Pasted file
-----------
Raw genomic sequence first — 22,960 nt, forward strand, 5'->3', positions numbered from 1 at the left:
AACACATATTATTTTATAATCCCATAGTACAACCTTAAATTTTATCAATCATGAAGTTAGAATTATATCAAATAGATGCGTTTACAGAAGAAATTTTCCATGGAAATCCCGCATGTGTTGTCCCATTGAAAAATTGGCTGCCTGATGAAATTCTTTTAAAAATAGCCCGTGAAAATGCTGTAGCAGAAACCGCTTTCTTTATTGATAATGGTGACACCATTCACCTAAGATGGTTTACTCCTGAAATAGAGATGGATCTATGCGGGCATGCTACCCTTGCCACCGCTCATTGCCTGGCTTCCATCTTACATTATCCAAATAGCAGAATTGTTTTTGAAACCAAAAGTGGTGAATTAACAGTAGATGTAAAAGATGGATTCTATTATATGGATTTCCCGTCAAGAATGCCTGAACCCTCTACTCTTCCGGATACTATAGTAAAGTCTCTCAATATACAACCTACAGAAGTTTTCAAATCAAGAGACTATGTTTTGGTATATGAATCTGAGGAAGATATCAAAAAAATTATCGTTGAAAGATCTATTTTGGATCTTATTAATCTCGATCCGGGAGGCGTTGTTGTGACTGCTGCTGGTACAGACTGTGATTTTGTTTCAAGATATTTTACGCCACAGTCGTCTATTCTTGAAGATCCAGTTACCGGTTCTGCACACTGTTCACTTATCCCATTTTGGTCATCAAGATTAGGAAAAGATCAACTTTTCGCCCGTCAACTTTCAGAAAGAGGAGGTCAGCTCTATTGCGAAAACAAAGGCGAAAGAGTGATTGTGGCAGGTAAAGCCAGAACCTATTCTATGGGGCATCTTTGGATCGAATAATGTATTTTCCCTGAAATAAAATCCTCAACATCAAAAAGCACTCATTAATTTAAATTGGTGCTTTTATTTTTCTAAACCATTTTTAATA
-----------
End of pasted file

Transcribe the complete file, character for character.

Raw genomic sequence first — 22,960 nt, forward strand, 5'->3', positions numbered from 1 at the left:
AACACATATTATTTTATAATCCCATAGTACAACCTTAAATTTTATCAATCATGAAGTTAGAATTATATCAAATAGATGCGTTTACAGAAGAAATTTTCCATGGAAATCCCGCATGTGTTGTCCCATTGAAAAATTGGCTGCCTGATGAAATTCTTTTAAAAATAGCCCGTGAAAATGCTGTAGCAGAAACCGCTTTCTTTATTGATAATGGTGACACCATTCACCTAAGATGGTTTACTCCTGAAATAGAGATGGATCTATGCGGGCATGCTACCCTTGCCACCGCTCATTGCCTGGCTTCCATCTTACATTATCCAAATAGCAGAATTGTTTTTGAAACCAAAAGTGGTGAATTAACAGTAGATGTAAAAGATGGATTCTATTATATGGATTTCCCGTCAAGAATGCCTGAACCCTCTACTCTTCCGGATACTATAGTAAAGTCTCTCAATATACAACCTACAGAAGTTTTCAAATCAAGAGACTATGTTTTGGTATATGAATCTGAGGAAGATATCAAAAAAATTATCGTTGAAAGATCTATTTTGGATCTTATTAATCTCGATCCGGGAGGCGTTGTTGTGACTGCTGCTGGTACAGACTGTGATTTTGTTTCAAGATATTTTACGCCACAGTCGTCTATTCTTGAAGATCCAGTTACCGGTTCTGCACACTGTTCACTTATCCCATTTTGGTCATCAAGATTAGGAAAAGATCAACTTTTCGCCCGTCAACTTTCAGAAAGAGGAGGTCAGCTCTATTGCGAAAACAAAGGCGAAAGAGTGATTGTGGCAGGTAAAGCCAGAACCTATTCTATGGGGCATCTTTGGATCGAATAATGTATTTTCCCTGAAATAAAATCCTCAACATCAAAAAGCACTCATTAATTTAAATTGGTGCTTTTATTTTTCTAAACCATTTTTAATA